Wash. Police Use Cell Phone Pings in Manhunt
BY LYNNE TERRY
The Oregonian, Portland, Ore.
Cell phone pings proved crucial in helping Washington state police track a suspect in a child abduction case that spurred an Amber Alert.
Dustin Reed, 35, was arrested Tuesday in the kidnapping of his 4-year-old son about half an hour after police started tracking his cell phone. He was taken into custody without incident, the boy was returned to his mother and Chehalis police are wrapping up the case for prosecutors.
All in all, it was an efficient investigation that ended well and quickly thanks in large part to cell phone pings.
“It was very critical in this case,” said Randy Kaut, Chehalis deputy police chief. “Who knows how long it would have lasted if we hadn’t had the location of the phone.”
The Chehalis Police Department sprung into action at 9:12 a.m. Tuesday, when the call came in about the abduction. Within two minutes, officers were at the Human Response Network, a domestic violence crisis center, where the kidnapping took place.
What they learned was this: About 1:40 a.m. Tuesday, the boy’s mother, Sheena Reed, 26, had called police about Dustin Reed, her estranged husband, coming to her home in Napavine. Later that morning when she went to the center with her son to seek help in obtaining a restraining order, Reed was waiting in a car.
He got out, snatched the boy from his mother’s arms, banged the boy’s head on the car and tossed him inside, Kaut said.
A friend of the mother stood behind the car trying to block it, but Reed backed up, hit him and took off, Kaut said.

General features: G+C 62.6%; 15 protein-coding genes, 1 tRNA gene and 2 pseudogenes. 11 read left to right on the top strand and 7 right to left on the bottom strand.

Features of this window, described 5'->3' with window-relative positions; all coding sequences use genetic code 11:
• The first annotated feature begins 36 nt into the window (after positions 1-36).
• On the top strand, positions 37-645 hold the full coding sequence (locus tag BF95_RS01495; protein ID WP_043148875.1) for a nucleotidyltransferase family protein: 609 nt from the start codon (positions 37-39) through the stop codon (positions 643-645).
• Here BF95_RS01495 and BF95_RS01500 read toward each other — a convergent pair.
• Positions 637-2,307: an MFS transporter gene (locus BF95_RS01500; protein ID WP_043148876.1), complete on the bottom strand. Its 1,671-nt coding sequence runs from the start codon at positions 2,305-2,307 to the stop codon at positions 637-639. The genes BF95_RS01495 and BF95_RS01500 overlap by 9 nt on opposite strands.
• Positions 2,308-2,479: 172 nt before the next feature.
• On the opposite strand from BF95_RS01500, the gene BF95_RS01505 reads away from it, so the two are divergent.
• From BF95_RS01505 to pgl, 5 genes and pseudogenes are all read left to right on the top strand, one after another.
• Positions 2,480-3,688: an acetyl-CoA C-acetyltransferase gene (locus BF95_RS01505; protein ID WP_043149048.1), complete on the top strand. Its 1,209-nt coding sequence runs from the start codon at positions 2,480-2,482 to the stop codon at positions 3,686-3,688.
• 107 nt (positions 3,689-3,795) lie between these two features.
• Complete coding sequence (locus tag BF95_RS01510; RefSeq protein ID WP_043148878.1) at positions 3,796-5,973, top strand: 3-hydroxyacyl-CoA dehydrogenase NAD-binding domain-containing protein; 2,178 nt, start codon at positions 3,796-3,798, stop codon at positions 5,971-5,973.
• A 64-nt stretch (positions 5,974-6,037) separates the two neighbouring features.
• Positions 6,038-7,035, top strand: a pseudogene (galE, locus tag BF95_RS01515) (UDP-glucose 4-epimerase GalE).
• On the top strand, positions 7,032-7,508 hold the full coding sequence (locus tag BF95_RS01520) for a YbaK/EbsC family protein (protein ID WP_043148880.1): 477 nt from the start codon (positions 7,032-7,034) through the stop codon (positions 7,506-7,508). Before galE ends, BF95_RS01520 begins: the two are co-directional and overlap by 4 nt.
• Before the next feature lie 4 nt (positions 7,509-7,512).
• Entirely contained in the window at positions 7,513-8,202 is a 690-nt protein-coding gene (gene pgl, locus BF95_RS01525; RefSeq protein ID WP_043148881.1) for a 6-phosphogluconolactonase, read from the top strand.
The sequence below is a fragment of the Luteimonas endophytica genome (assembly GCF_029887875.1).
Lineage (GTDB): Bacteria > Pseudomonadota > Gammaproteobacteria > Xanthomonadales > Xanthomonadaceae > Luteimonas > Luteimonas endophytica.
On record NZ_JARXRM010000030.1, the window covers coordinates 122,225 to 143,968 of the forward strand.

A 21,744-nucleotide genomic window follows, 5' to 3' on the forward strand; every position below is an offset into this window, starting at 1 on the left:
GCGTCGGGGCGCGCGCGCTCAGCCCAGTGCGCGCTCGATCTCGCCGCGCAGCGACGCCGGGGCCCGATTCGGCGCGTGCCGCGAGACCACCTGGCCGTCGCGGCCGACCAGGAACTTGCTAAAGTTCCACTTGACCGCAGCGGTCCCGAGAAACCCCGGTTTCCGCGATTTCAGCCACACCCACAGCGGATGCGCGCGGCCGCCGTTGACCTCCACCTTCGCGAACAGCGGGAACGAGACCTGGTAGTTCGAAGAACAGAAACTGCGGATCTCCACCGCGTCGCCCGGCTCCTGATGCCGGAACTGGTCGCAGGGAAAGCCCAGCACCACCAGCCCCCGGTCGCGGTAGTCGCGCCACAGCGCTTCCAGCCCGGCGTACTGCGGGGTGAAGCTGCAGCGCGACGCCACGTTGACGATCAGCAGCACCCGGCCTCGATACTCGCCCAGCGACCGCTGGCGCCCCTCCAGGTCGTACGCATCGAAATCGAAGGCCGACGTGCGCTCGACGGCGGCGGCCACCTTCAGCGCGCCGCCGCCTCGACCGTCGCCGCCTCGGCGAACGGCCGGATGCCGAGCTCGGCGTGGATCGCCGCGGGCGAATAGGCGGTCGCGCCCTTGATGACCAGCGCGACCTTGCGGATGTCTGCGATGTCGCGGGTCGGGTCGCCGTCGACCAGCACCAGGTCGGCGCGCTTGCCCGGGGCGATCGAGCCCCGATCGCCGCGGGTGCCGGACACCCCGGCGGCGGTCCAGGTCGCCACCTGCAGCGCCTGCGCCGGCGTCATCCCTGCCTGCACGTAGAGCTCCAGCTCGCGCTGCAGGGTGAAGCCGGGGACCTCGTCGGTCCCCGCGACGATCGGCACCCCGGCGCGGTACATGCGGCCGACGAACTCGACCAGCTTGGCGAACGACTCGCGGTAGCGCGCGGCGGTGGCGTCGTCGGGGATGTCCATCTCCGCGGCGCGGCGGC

Although Sheena Reed did not yet have a restraining order against her husband, witnesses’ description of his actions alarmed police.
“We were concerned about how he was treating the child,” Kraut said. “The child was crying.”
At 9:28 a.m., Chehalis police informed Washington State Patrol, which put out an alert for the car, a black 1995 Infiniti G20 with Washington license plates. Kaut said Reed, an active-duty soldier in the Army who went on scheduled leave from Fort Knox, Ky., on Monday, borrowed the car from a brother.
Detectives talked to officials at Fort Knox and Fort Lewis and worked on getting permission from Reed’s carrier, Sprint, to track his cell phone.
“Not just anybody can get that information,” said Stephanie Vinge-Walsh, spokeswoman for Sprint. “Law enforcement has a protocol they can follow.”
Kaut said police departments have to show someone is in danger.
At 10:37 a.m., Chehalis police faxed an initial request for an Amber Alert, then faxed a second one at 10:53 a.m.
At 11:25 a.m. an alert was issued, with broadcasts on radio and television stations and on media websites, blogs and highway reader boards.
At 1:55 p.m., Sprint agreed to turn over Reed’s cell phone coordinates.
At 2:04 p.m., the first ping came in, placing Reed inside a Fred Meyer on Washington 410 in Bonney Lake.
Chehalis police alerted the Bonney Lake Police Department. Several pings later, police tracked Reed to the parking lot and then to Washington 410, ending with his arrest near the Fred Meyer.
At 2:35 p.m., he was taken into custody.
Police were pleased and so was Sheena Reed’s mother, Tracy Cain, who was with her daughter at the crisis center.
“I was very, very frightened,” Cain said. “I knew that time was of the essence. It was a happy ending. We were very fortunate because you never know in a situation like that.”
Dustin Reed, who was booked into Lewis County Jail, faces assault charges, and his estranged wife now has a restraining order against him, Cain said.
McClatchy-Tribune News Service